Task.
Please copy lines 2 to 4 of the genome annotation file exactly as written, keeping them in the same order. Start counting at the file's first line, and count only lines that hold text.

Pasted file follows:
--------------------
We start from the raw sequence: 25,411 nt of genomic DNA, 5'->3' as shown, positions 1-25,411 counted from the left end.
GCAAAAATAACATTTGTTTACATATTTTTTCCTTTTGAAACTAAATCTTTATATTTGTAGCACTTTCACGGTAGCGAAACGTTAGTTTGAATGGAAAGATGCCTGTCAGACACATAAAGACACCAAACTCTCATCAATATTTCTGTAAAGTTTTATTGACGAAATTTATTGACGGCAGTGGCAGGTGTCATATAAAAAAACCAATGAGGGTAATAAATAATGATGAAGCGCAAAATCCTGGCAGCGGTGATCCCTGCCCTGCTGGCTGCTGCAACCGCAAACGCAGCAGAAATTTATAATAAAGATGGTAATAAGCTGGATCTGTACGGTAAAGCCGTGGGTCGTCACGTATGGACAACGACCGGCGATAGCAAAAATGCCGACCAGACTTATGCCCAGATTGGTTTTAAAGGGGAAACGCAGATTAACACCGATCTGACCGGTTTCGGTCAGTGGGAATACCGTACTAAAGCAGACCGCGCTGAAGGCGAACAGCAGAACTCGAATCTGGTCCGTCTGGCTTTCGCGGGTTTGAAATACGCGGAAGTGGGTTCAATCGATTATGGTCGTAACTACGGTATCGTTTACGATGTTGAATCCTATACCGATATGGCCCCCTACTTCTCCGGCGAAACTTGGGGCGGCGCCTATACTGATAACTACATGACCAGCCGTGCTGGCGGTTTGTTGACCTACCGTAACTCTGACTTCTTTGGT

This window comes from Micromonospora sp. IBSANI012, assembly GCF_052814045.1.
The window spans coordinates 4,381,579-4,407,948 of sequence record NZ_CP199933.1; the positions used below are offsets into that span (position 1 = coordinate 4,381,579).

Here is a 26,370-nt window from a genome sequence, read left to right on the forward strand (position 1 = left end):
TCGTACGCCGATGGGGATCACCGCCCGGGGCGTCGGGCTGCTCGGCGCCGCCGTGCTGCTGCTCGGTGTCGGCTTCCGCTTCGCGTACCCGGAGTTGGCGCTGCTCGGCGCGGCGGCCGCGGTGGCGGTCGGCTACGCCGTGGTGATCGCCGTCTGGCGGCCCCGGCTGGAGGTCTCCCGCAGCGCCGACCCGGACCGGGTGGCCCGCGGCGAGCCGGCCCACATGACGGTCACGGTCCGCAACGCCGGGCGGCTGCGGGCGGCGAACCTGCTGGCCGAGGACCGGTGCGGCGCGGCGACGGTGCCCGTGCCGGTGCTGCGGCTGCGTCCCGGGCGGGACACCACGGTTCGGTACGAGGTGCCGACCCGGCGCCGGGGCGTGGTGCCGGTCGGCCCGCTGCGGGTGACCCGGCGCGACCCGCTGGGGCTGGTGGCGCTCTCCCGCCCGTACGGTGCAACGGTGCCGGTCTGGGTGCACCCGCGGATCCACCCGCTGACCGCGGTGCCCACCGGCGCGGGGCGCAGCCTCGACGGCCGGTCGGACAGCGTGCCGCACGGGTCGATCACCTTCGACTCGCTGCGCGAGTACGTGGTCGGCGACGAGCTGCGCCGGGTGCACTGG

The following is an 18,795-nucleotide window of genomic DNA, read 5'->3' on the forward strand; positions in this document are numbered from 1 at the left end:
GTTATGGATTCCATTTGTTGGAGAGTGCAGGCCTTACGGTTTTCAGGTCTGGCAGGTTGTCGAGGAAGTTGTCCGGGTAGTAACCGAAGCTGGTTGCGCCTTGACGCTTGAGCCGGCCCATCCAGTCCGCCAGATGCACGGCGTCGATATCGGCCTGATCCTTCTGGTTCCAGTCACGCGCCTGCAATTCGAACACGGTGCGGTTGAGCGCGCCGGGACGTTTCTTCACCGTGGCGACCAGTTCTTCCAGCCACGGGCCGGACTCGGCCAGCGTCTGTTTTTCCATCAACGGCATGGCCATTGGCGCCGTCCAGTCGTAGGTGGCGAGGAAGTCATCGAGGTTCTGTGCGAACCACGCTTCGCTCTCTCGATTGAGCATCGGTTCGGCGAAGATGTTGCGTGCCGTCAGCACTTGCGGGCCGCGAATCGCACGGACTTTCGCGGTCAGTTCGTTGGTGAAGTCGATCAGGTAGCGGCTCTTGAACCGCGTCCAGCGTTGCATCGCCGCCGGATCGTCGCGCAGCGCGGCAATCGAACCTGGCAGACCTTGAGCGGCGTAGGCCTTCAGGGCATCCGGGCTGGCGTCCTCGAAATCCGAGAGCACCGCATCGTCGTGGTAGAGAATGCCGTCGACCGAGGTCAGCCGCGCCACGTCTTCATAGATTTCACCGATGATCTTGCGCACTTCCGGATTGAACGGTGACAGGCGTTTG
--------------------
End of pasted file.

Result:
GCAAAAATAACATTTGTTTACATATTTTTTCCTTTTGAAACTAAATCTTTATATTTGTAGCACTTTCACGGTAGCGAAACGTTAGTTTGAATGGAAAGATGCCTGTCAGACACATAAAGACACCAAACTCTCATCAATATTTCTGTAAAGTTTTATTGACGAAATTTATTGACGGCAGTGGCAGGTGTCATATAAAAAAACCAATGAGGGTAATAAATAATGATGAAGCGCAAAATCCTGGCAGCGGTGATCCCTGCCCTGCTGGCTGCTGCAACCGCAAACGCAGCAGAAATTTATAATAAAGATGGTAATAAGCTGGATCTGTACGGTAAAGCCGTGGGTCGTCACGTATGGACAACGACCGGCGATAGCAAAAATGCCGACCAGACTTATGCCCAGATTGGTTTTAAAGGGGAAACGCAGATTAACACCGATCTGACCGGTTTCGGTCAGTGGGAATACCGTACTAAAGCAGACCGCGCTGAAGGCGAACAGCAGAACTCGAATCTGGTCCGTCTGGCTTTCGCGGGTTTGAAATACGCGGAAGTGGGTTCAATCGATTATGGTCGTAACTACGGTATCGTTTACGATGTTGAATCCTATACCGATATGGCCCCCTACTTCTCCGGCGAAACTTGGGGCGGCGCCTATACTGATAACTACATGACCAGCCGTGCTGGCGGTTTGTTGACCTACCGTAACTCTGACTTCTTTGGT

This window comes from Micromonospora sp. IBSANI012, assembly GCF_052814045.1.
The window spans coordinates 4,381,579-4,407,948 of sequence record NZ_CP199933.1; the positions used below are offsets into that span (position 1 = coordinate 4,381,579).